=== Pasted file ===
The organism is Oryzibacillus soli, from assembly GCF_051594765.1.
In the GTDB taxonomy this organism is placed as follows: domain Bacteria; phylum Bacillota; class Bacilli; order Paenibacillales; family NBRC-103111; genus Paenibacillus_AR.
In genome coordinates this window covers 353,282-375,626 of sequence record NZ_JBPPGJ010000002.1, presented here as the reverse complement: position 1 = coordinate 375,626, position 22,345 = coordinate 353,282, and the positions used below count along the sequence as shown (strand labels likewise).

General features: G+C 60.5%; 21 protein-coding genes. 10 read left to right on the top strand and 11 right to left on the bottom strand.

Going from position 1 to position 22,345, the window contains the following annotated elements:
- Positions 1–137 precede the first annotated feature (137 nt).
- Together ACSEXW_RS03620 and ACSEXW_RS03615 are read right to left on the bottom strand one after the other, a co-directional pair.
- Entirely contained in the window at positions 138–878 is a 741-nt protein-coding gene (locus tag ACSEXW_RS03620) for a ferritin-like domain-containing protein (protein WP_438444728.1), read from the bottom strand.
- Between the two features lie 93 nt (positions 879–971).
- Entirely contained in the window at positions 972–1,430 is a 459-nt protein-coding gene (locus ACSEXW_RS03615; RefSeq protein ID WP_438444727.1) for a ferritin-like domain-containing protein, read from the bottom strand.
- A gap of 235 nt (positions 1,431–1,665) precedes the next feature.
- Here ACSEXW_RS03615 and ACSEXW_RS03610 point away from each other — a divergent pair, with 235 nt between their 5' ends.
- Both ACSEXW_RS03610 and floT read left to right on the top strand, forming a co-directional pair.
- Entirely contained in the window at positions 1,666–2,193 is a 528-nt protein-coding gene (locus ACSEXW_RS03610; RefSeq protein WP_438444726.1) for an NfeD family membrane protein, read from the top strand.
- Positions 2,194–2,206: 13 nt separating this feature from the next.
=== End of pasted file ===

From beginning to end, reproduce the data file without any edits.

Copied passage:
The organism is Oryzibacillus soli, from assembly GCF_051594765.1.
In the GTDB taxonomy this organism is placed as follows: domain Bacteria; phylum Bacillota; class Bacilli; order Paenibacillales; family NBRC-103111; genus Paenibacillus_AR.
In genome coordinates this window covers 353,282-375,626 of sequence record NZ_JBPPGJ010000002.1, presented here as the reverse complement: position 1 = coordinate 375,626, position 22,345 = coordinate 353,282, and the positions used below count along the sequence as shown (strand labels likewise).

General features: G+C 60.5%; 21 protein-coding genes. 10 read left to right on the top strand and 11 right to left on the bottom strand.

Going from position 1 to position 22,345, the window contains the following annotated elements:
- Positions 1–137 precede the first annotated feature (137 nt).
- Together ACSEXW_RS03620 and ACSEXW_RS03615 are read right to left on the bottom strand one after the other, a co-directional pair.
- Entirely contained in the window at positions 138–878 is a 741-nt protein-coding gene (locus tag ACSEXW_RS03620) for a ferritin-like domain-containing protein (protein WP_438444728.1), read from the bottom strand.
- Between the two features lie 93 nt (positions 879–971).
- Entirely contained in the window at positions 972–1,430 is a 459-nt protein-coding gene (locus ACSEXW_RS03615; RefSeq protein ID WP_438444727.1) for a ferritin-like domain-containing protein, read from the bottom strand.
- A gap of 235 nt (positions 1,431–1,665) precedes the next feature.
- Here ACSEXW_RS03615 and ACSEXW_RS03610 point away from each other — a divergent pair, with 235 nt between their 5' ends.
- Both ACSEXW_RS03610 and floT read left to right on the top strand, forming a co-directional pair.
- Entirely contained in the window at positions 1,666–2,193 is a 528-nt protein-coding gene (locus ACSEXW_RS03610; RefSeq protein WP_438444726.1) for an NfeD family membrane protein, read from the top strand.
- Positions 2,194–2,206: 13 nt separating this feature from the next.